Market report published by European Commission’s Joint Research Centre.
|On the up: Cumulative PV installations from 2000 to 2013.
Global production of photovoltaic (PV) cells grew by 10% in 2012 in comparison to 2011 – and that was despite a 9% decline in solar energy investments, according to the annual PV Status Reportreleased by the European Commission’s Joint Research Centre.
Europe remains the leader in the sector of “newly-installed capacities”, accounting for 51.7% (16.8GW) of the 30GW installed worldwide.
The report states that abundant solar resources in combination with zero emissions from solar installations have attributed to PV energy systems a key role in the transition to a low carbon energy supply. This potential has driven development of more efficient PV modules and transformed the sector into one of the fastest growing industries.
Production of PV cells and modules has gone from 46 MW in 1990 to 38.5GW in 2012. Statistically documented cumulative installations worldwide accounted for almost 100GW in 2012 – placing the EU in the lead position with its market share of over 69GW.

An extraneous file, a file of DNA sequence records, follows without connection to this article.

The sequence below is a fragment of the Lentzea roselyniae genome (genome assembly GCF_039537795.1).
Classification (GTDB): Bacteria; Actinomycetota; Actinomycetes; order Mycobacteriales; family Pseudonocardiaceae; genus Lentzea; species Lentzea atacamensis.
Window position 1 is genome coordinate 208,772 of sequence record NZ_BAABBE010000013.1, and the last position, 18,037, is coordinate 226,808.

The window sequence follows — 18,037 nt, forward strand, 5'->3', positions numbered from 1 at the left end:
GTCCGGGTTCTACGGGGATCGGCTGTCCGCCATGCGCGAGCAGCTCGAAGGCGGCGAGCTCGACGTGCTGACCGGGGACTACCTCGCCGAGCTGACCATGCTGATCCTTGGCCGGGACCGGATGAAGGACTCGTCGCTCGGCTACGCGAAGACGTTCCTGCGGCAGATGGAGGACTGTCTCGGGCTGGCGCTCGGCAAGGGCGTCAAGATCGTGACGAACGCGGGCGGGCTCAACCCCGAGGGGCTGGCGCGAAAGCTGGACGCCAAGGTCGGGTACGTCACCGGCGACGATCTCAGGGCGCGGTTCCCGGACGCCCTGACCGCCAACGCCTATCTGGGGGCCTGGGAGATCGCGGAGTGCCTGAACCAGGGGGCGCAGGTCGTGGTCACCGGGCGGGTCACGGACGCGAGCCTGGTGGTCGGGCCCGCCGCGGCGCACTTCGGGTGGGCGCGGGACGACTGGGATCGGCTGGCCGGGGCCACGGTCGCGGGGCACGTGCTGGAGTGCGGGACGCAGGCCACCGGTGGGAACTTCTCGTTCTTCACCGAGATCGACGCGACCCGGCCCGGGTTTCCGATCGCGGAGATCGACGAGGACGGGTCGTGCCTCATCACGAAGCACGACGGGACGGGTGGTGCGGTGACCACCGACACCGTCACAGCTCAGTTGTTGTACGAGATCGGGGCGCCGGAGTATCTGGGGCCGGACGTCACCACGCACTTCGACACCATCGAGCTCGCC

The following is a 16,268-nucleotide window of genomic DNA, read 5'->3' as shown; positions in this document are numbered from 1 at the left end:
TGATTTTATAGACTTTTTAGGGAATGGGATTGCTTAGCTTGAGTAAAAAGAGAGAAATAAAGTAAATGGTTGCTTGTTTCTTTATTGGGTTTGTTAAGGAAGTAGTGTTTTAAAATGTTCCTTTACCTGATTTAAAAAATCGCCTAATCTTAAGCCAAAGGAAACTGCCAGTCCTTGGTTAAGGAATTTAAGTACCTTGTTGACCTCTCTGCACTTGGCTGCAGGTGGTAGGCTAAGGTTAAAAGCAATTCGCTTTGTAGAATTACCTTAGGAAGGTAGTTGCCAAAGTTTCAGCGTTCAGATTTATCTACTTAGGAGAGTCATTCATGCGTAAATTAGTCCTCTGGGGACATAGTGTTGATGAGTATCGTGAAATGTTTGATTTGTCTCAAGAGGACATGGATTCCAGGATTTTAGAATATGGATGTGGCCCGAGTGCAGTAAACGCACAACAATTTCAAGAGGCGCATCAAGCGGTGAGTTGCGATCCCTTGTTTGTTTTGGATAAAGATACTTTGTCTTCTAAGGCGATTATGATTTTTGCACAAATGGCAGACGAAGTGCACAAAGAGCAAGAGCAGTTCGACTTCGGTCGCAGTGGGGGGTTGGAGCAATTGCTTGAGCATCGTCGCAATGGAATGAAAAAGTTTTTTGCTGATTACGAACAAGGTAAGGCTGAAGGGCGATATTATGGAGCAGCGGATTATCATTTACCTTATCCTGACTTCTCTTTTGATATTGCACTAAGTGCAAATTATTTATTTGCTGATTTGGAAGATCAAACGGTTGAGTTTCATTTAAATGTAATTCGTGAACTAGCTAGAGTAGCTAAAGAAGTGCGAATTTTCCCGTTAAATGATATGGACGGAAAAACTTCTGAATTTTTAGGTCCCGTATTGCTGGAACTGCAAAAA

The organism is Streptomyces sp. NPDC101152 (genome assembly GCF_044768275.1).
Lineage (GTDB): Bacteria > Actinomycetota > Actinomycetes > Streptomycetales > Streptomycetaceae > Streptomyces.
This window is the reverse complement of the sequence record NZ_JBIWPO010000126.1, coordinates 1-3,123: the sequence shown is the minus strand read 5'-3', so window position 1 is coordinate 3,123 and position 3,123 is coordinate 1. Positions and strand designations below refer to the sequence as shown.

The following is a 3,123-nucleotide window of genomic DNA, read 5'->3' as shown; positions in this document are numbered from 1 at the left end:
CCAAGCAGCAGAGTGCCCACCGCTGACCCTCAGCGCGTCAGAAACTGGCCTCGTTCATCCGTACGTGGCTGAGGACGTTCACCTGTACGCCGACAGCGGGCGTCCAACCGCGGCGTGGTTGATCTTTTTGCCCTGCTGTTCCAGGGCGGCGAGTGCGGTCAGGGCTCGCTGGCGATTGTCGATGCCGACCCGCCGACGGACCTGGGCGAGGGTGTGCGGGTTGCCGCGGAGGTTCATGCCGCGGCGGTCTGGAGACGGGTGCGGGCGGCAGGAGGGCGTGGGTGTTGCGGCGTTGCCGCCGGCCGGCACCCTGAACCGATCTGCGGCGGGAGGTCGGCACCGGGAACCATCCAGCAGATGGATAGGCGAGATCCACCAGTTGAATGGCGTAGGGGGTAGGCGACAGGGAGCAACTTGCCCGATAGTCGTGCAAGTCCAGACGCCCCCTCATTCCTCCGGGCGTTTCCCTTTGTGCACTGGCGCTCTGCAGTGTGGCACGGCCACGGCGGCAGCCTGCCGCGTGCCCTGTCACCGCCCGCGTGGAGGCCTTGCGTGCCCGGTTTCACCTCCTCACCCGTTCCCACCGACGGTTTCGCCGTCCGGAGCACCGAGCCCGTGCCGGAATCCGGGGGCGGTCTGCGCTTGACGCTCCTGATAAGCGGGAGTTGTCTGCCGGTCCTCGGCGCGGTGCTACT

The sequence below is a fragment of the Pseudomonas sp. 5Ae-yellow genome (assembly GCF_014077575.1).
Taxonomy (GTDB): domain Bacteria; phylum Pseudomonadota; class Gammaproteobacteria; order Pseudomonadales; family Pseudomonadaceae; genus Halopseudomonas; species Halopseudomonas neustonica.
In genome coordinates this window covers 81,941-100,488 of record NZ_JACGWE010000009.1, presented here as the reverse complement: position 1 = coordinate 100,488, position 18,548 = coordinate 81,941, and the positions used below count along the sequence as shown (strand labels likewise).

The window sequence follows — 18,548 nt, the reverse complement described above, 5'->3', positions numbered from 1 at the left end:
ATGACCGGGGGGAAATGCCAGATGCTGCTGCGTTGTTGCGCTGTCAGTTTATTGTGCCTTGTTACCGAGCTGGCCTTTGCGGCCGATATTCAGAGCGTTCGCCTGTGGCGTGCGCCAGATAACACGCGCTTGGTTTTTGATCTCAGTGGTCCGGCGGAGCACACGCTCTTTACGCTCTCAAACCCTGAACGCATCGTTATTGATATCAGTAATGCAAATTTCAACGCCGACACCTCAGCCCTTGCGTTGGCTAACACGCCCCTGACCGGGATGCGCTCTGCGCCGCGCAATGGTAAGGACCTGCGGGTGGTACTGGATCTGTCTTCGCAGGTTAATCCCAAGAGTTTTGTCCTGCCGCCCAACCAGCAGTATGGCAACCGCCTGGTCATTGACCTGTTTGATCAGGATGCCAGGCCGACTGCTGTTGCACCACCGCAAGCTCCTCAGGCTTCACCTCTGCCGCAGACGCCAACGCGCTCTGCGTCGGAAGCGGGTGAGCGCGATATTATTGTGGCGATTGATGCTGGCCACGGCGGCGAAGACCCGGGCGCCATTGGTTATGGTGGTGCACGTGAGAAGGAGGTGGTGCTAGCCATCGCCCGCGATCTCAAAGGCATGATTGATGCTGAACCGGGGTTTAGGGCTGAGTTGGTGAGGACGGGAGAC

Within the EU, Germany has kept its leading position in PV installation with an additional 7.6GW in 2012, while Italy’s newly-installed 3.5GW have allowed it to reach an electricity production covering 7.3% of the total electricity demand during the first seven months of 2013.
A steep 80% drop in solar module prices between 2008 and 2012, triggered by an overcapacity of production, created serious financial problems for manufacturers, but ultimately led to a consolidation of the industry and fuelled extensive growth of the PV market in Asia: by 60% in 2012 and a projected to be another 100% in 2013. The rise in annual production has resulted in China and Taiwan together accounting for 70% of the global production.
The report optimistiaclly adds, “despite the on-going difficult economic conditions, the number of the new PV markets is actually increasing.” This, along with rising energy prices and the pressure to stabilise the climate is expected to maintain high demand for solar power systems.
Electricity production from PV modules has already demonstrated that it can be cheaper than current conventional consumer electricity prices in many countries. In addition, renewable energies which are not fuel-dependent, are, in contrast to conventional energy sources, among the technologies that are offering the prospect of a reduction in energy prices, the report consludes.
About the AuthorMatthew Peach is a contributing editor to optics.org.